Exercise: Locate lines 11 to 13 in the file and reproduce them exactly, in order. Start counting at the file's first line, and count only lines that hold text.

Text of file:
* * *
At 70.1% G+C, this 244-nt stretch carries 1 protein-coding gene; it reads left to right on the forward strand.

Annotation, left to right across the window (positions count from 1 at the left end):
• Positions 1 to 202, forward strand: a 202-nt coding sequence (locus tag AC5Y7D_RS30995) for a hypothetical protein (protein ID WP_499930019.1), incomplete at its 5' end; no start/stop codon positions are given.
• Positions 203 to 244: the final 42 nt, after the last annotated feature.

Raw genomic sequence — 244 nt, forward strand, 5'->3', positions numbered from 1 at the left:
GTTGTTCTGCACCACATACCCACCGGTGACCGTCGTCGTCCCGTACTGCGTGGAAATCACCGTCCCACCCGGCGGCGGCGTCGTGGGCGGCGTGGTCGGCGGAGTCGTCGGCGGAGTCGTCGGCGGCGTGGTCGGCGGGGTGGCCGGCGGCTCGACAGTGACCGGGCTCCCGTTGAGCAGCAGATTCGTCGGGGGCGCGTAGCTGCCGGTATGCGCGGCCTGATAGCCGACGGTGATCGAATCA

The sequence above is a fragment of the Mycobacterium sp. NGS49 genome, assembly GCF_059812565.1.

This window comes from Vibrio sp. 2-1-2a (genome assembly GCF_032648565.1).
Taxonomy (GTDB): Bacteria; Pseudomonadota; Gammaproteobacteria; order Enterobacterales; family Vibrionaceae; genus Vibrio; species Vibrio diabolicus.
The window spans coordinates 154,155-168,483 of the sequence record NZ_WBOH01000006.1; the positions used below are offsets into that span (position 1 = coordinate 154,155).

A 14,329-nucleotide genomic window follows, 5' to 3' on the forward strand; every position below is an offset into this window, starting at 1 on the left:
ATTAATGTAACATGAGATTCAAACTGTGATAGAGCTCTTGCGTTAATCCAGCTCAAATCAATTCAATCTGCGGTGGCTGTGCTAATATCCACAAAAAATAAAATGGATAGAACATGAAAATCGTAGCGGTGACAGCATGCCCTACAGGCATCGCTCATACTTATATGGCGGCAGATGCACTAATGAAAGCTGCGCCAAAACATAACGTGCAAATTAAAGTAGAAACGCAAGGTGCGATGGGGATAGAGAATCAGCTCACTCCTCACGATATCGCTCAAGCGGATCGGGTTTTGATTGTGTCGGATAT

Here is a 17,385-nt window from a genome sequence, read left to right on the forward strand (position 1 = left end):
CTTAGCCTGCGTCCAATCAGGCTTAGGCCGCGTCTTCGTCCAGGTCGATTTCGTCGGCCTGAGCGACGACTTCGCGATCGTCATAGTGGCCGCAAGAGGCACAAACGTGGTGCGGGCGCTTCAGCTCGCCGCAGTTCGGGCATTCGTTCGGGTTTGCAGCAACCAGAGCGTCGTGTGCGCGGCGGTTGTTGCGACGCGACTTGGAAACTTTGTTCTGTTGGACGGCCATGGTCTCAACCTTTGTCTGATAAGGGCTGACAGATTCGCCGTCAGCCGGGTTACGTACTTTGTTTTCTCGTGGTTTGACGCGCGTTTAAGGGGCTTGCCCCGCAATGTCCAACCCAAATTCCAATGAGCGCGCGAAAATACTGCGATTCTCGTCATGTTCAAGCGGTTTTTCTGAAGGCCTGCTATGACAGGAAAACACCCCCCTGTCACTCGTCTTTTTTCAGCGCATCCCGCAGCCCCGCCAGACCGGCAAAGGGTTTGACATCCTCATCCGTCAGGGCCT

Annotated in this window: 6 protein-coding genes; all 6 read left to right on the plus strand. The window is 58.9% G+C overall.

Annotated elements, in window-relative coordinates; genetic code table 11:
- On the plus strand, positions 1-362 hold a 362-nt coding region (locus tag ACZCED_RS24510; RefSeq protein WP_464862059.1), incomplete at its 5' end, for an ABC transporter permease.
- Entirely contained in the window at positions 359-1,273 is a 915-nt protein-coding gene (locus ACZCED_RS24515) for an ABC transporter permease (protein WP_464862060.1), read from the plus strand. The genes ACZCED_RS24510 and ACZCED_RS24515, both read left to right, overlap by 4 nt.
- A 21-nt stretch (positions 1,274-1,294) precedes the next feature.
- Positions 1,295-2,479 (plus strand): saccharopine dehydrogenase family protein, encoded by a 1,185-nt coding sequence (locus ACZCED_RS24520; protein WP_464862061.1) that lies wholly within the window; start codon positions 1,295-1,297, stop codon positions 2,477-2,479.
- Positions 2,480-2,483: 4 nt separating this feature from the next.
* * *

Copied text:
A 14,329-nucleotide genomic window follows, 5' to 3' on the forward strand; every position below is an offset into this window, starting at 1 on the left:
ATTAATGTAACATGAGATTCAAACTGTGATAGAGCTCTTGCGTTAATCCAGCTCAAATCAATTCAATCTGCGGTGGCTGTGCTAATATCCACAAAAAATAAAATGGATAGAACATGAAAATCGTAGCGGTGACAGCATGCCCTACAGGCATCGCTCATACTTATATGGCGGCAGATGCACTAATGAAAGCTGCGCCAAAACATAACGTGCAAATTAAAGTAGAAACGCAAGGTGCGATGGGGATAGAGAATCAGCTCACTCCTCACGATATCGCTCAAGCGGATCGGGTTTTGATTGTGTCGGATAT

Here is a 17,385-nt window from a genome sequence, read left to right on the forward strand (position 1 = left end):